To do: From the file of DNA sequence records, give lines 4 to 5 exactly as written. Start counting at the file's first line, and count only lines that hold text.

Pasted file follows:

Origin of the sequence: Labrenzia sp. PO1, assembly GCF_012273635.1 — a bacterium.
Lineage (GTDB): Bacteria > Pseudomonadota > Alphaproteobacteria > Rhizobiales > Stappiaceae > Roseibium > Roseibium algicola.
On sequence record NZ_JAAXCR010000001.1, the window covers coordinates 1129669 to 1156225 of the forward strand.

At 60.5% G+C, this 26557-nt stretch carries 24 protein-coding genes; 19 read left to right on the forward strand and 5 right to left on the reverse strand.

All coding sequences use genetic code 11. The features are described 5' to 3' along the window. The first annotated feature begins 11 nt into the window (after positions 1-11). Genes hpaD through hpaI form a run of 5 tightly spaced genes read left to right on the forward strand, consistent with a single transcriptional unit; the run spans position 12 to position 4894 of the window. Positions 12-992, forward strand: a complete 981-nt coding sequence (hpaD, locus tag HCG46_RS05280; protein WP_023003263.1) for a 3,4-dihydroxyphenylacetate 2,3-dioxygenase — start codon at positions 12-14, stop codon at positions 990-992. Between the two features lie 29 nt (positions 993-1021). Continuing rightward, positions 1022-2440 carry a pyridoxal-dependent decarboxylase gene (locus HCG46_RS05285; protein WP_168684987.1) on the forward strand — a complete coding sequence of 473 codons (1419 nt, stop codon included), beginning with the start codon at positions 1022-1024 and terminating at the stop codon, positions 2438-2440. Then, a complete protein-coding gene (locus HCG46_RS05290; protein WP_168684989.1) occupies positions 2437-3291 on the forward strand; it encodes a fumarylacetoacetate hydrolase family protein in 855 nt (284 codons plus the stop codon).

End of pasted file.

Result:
At 60.5% G+C, this 26557-nt stretch carries 24 protein-coding genes; 19 read left to right on the forward strand and 5 right to left on the reverse strand.

All coding sequences use genetic code 11. The features are described 5' to 3' along the window. The first annotated feature begins 11 nt into the window (after positions 1-11). Genes hpaD through hpaI form a run of 5 tightly spaced genes read left to right on the forward strand, consistent with a single transcriptional unit; the run spans position 12 to position 4894 of the window. Positions 12-992, forward strand: a complete 981-nt coding sequence (hpaD, locus tag HCG46_RS05280; protein WP_023003263.1) for a 3,4-dihydroxyphenylacetate 2,3-dioxygenase — start codon at positions 12-14, stop codon at positions 990-992. Between the two features lie 29 nt (positions 993-1021). Continuing rightward, positions 1022-2440 carry a pyridoxal-dependent decarboxylase gene (locus HCG46_RS05285; protein WP_168684987.1) on the forward strand — a complete coding sequence of 473 codons (1419 nt, stop codon included), beginning with the start codon at positions 1022-1024 and terminating at the stop codon, positions 2438-2440. Then, a complete protein-coding gene (locus HCG46_RS05290; protein WP_168684989.1) occupies positions 2437-3291 on the forward strand; it encodes a fumarylacetoacetate hydrolase family protein in 855 nt (284 codons plus the stop codon).